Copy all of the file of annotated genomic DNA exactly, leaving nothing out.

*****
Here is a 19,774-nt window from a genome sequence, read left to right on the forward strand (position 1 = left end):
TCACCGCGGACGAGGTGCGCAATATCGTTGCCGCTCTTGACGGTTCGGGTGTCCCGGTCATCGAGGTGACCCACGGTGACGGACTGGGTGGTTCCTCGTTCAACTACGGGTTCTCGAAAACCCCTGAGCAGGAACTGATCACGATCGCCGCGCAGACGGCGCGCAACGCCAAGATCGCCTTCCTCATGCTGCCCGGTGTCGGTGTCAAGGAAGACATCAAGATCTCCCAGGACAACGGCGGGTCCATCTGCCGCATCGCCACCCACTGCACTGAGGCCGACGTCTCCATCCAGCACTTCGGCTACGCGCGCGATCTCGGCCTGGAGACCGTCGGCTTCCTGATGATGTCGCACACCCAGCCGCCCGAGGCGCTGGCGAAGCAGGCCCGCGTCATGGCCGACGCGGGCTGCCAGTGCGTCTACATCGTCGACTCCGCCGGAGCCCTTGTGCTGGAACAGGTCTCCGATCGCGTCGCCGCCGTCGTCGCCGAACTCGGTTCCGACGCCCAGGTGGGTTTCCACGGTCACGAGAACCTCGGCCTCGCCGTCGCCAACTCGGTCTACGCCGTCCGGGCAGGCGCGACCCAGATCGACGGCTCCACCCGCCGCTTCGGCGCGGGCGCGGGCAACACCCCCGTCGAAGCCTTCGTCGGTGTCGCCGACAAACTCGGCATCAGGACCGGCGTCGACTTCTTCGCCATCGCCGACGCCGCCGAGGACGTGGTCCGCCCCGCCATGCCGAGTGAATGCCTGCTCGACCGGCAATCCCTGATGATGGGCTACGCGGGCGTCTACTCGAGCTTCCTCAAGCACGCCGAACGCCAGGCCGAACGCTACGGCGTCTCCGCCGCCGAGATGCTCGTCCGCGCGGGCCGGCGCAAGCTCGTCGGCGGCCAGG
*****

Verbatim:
Here is a 19,774-nt window from a genome sequence, read left to right on the forward strand (position 1 = left end):
TCACCGCGGACGAGGTGCGCAATATCGTTGCCGCTCTTGACGGTTCGGGTGTCCCGGTCATCGAGGTGACCCACGGTGACGGACTGGGTGGTTCCTCGTTCAACTACGGGTTCTCGAAAACCCCTGAGCAGGAACTGATCACGATCGCCGCGCAGACGGCGCGCAACGCCAAGATCGCCTTCCTCATGCTGCCCGGTGTCGGTGTCAAGGAAGACATCAAGATCTCCCAGGACAACGGCGGGTCCATCTGCCGCATCGCCACCCACTGCACTGAGGCCGACGTCTCCATCCAGCACTTCGGCTACGCGCGCGATCTCGGCCTGGAGACCGTCGGCTTCCTGATGATGTCGCACACCCAGCCGCCCGAGGCGCTGGCGAAGCAGGCCCGCGTCATGGCCGACGCGGGCTGCCAGTGCGTCTACATCGTCGACTCCGCCGGAGCCCTTGTGCTGGAACAGGTCTCCGATCGCGTCGCCGCCGTCGTCGCCGAACTCGGTTCCGACGCCCAGGTGGGTTTCCACGGTCACGAGAACCTCGGCCTCGCCGTCGCCAACTCGGTCTACGCCGTCCGGGCAGGCGCGACCCAGATCGACGGCTCCACCCGCCGCTTCGGCGCGGGCGCGGGCAACACCCCCGTCGAAGCCTTCGTCGGTGTCGCCGACAAACTCGGCATCAGGACCGGCGTCGACTTCTTCGCCATCGCCGACGCCGCCGAGGACGTGGTCCGCCCCGCCATGCCGAGTGAATGCCTGCTCGACCGGCAATCCCTGATGATGGGCTACGCGGGCGTCTACTCGAGCTTCCTCAAGCACGCCGAACGCCAGGCCGAACGCTACGGCGTCTCCGCCGCCGAGATGCTCGTCCGCGCGGGCCGGCGCAAGCTCGTCGGCGGCCAGG